Can grandparents babysit in tier 2?

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Announcing the move, Prime Minister Boris Johnson said every local authority in England would be labelled tier one, tier two or tier three. Tier one is for areas which are at “medium” risk of coronavirus, while tier two translates to “high” and tier three meaning “very high”. The question of grandparents babysitting has been one often discussed throughout the pandemic, with many parents struggling to keep up with work without the vital addition of free childcare.

Can grandparents babysit in tier 2?

Even now that children have returned to school, the care from grandparents is a vital one which many families can’t afford to lose.

Initially, many grandparents were classed in the vulnerable category which meant looking after grandchildren was out of bounds.

However, the Government advice has since moved away from this notion.

Speaking about parents using grandparents for childcare in September, Health Secretary Matt Hancock said it was “a very significant problem in terms of the spread of the disease”.

Asked about grandparents caring for children, Mr Hancock said: “That’s actually a very significant problem in terms of the spread of the disease as while children are hardly affected in terms of getting ill, we know that they can transmit the disease and know where people are older – and most grandparents are older – are more likely to die from the disease.

“So especially with schools back, the transmission of the disease from children to grandparents is one of the things we are worried about clinically.”

Though the rules seem to be changing fast, the Government hasn’t issued any new guidance on grandparents looking after grandchildren.

Mr Hancock previously changed restrictions so that even areas in local lockdown where there was no mixing of households, there could still be an informal childcare arrangement such as asking for grandparents’ help.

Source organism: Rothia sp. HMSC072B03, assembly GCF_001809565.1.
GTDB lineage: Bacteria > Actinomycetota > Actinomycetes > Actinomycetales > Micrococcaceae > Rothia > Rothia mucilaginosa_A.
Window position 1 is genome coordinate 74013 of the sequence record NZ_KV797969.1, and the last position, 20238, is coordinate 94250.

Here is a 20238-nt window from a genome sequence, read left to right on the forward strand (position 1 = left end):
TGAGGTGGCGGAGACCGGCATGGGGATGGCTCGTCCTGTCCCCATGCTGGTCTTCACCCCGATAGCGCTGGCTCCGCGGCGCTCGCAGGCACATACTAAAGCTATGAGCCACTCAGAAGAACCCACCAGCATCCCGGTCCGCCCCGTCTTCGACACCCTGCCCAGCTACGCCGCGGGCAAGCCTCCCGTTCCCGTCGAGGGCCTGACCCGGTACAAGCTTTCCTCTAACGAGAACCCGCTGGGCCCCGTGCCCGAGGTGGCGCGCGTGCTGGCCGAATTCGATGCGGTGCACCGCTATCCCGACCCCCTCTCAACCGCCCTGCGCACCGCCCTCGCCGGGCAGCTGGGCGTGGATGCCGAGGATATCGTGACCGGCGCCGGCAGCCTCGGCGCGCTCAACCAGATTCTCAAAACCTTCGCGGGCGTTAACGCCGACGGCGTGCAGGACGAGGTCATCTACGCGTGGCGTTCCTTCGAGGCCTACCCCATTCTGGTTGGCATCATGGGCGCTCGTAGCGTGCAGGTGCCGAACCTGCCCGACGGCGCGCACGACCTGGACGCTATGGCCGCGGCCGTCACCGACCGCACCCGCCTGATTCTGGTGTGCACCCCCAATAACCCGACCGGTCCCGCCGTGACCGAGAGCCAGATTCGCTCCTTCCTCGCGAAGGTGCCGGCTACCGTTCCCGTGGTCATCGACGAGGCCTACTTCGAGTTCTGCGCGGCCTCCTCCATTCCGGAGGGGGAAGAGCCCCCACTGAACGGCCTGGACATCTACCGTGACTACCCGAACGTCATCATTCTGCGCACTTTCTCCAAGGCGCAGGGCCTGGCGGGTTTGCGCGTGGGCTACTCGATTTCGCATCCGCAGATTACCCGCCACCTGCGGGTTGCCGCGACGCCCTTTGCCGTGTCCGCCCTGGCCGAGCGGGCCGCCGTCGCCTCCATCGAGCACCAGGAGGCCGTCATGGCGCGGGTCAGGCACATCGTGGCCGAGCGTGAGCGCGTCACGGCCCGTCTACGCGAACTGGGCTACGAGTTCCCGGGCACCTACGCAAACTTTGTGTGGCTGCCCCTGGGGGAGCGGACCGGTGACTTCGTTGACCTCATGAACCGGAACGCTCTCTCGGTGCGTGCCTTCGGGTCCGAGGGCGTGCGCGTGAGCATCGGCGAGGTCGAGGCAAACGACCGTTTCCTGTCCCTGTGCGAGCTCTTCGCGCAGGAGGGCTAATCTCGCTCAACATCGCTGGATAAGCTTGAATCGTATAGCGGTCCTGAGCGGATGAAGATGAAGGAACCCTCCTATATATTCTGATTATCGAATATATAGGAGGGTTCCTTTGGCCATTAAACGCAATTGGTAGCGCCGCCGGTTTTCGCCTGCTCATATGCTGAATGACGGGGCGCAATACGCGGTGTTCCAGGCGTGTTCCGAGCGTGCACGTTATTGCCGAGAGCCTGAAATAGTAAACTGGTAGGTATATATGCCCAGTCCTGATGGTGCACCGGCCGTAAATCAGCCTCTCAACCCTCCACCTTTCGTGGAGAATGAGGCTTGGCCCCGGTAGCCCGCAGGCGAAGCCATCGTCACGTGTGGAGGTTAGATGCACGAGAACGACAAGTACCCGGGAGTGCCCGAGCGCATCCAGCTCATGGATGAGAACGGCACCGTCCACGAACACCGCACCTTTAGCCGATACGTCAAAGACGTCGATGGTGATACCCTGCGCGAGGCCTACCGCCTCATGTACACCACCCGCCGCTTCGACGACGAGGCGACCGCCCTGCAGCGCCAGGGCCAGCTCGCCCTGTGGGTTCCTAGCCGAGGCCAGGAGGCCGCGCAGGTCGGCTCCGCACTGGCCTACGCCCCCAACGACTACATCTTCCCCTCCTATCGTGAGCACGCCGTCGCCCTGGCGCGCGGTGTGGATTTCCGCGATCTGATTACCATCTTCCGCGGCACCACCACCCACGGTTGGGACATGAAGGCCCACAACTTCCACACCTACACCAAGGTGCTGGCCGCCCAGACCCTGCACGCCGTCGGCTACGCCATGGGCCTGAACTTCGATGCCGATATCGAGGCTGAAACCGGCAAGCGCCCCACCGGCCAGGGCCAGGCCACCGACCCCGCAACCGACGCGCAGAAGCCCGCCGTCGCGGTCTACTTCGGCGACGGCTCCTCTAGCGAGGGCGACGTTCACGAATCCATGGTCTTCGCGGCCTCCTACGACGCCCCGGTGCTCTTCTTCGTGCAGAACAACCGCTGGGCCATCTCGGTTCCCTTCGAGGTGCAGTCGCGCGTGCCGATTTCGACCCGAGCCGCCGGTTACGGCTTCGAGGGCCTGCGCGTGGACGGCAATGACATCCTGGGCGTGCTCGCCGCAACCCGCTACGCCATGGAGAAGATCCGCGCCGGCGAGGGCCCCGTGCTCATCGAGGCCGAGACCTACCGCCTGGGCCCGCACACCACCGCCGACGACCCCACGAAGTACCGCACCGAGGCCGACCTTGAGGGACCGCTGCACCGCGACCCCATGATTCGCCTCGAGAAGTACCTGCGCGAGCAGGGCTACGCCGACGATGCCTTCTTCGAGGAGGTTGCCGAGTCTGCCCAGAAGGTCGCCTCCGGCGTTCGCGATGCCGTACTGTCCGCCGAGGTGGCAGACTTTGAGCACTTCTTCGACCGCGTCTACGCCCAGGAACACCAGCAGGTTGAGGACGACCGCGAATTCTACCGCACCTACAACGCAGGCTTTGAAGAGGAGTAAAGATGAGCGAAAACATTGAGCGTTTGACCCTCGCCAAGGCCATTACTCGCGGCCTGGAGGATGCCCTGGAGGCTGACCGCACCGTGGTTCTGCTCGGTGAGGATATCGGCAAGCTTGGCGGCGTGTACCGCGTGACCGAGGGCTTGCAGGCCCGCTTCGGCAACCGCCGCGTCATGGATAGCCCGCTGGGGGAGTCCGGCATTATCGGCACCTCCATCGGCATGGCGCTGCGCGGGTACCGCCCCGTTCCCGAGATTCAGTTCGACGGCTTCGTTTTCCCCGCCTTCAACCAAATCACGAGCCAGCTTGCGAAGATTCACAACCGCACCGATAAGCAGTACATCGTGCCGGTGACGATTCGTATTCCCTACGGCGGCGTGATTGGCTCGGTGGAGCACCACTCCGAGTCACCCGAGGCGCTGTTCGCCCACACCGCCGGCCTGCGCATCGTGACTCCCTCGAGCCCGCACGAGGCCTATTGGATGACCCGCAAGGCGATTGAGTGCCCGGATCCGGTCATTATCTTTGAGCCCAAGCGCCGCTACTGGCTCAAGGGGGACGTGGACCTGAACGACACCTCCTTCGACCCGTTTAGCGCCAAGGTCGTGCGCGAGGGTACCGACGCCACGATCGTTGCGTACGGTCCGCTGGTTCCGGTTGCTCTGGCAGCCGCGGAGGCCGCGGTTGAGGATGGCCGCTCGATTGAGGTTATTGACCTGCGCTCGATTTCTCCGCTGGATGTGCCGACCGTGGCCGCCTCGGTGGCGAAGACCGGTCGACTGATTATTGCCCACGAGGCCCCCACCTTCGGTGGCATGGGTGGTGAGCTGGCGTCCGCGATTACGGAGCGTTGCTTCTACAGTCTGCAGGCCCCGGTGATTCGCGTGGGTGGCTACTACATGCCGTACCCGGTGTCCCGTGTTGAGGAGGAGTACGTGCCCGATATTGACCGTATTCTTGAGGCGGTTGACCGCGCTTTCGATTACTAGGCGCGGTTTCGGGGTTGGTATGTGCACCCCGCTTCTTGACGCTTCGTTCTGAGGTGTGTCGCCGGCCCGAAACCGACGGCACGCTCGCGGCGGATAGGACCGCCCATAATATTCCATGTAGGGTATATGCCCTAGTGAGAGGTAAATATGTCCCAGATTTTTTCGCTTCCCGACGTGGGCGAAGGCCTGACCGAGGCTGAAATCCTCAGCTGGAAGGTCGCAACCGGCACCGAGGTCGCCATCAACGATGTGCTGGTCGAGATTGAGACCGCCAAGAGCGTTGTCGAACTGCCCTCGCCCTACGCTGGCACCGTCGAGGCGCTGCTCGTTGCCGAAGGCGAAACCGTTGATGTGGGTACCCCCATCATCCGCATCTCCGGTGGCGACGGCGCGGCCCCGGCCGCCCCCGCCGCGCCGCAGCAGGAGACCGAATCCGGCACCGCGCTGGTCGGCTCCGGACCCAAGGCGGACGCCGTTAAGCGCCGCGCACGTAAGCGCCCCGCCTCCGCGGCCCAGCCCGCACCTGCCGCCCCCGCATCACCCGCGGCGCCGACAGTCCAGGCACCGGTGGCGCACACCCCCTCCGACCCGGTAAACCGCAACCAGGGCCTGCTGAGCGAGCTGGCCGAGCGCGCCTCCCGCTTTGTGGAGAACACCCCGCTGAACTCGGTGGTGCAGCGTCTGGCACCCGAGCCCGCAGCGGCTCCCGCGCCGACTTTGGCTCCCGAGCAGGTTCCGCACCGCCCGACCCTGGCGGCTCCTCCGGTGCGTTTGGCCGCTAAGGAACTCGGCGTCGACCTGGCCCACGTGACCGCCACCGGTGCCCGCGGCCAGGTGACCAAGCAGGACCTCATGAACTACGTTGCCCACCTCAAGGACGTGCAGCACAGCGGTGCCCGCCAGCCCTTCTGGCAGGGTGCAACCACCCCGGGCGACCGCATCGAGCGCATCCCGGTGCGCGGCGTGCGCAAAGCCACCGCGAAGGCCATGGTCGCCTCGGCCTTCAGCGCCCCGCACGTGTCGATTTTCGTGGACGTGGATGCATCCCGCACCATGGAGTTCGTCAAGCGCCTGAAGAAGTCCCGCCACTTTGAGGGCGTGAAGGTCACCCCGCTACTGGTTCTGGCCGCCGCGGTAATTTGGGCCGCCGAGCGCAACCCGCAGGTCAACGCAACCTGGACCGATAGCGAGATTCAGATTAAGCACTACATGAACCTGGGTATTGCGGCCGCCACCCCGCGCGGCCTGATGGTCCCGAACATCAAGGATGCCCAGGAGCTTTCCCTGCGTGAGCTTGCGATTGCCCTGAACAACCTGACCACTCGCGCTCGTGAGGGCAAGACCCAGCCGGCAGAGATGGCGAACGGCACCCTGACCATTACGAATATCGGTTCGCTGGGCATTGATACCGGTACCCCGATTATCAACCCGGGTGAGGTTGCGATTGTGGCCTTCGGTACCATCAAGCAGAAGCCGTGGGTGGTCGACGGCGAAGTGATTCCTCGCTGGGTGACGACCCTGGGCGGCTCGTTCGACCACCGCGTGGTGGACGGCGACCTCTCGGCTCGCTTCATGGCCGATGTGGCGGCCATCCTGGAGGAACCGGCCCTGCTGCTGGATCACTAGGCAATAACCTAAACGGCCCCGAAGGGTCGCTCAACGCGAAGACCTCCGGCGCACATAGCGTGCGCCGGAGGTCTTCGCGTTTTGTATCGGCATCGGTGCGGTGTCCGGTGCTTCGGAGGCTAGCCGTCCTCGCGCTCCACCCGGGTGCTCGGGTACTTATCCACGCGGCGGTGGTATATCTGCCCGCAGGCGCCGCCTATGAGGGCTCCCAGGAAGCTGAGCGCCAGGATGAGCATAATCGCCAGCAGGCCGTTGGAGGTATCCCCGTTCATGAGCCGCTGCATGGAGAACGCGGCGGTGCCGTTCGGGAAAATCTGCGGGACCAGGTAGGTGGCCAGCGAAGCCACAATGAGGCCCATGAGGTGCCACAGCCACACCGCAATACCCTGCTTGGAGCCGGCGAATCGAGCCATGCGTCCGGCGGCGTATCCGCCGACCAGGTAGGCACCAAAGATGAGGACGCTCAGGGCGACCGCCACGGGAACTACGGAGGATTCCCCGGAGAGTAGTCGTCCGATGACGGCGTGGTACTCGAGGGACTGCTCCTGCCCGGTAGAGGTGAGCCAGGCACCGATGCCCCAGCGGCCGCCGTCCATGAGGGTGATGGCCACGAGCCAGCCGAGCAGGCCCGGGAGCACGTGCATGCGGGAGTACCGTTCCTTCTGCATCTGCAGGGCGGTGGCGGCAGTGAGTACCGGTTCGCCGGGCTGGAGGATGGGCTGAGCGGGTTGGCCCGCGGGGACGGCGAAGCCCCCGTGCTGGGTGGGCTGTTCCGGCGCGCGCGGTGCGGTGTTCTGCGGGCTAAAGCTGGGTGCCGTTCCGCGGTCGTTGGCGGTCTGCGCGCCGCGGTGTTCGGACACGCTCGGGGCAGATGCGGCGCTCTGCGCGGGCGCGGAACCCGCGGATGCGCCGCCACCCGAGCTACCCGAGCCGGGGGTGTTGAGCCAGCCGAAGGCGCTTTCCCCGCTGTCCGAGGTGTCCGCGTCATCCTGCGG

The Government has not spoken out about these existing rules, even in tier 3 areas like Liverpool, so it still stands until further advice is issued.

Speaking in the House of Commons, Mr Hancock previously said: “I’ve heard the concerns about the impact of local action on childcare arrangements.

“For many, informal childcare arrangements are a lifeline without which they couldn’t do their jobs.

“So, today, I am able to announce a new exemption for looking after children under the age of 14 or vulnerable adults where that is necessary for caring purposes.

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“This covers both formal and informal arrangements.

“It does not allow for play dates or parties, but it does mean that a consistent childcare relationship that is vital for somebody to get to work is allowed.

“I hope this change will provide clarity and comfort to many people who are living with these local restrictions.”

In his latest statement to the House of Commons on October 12, Prime Minister Boris Johnson was asked about whether informal childcare was still allowed.

However, the Prime Minister failed to answer and reiterated the Government policy of providing 30 hours a week of free childcare to parents.

In Scotland, First Minister Nicola Sturgeon announced a further national ban on the public mixing with other households.

However, Ms Sturgeon made exemptions that mean family and friends can help provide informal childcare during lockdown in Scotland.

It is still worth considering if grandparents and relatives are in the vulnerable category, however, before inviting them into your home.

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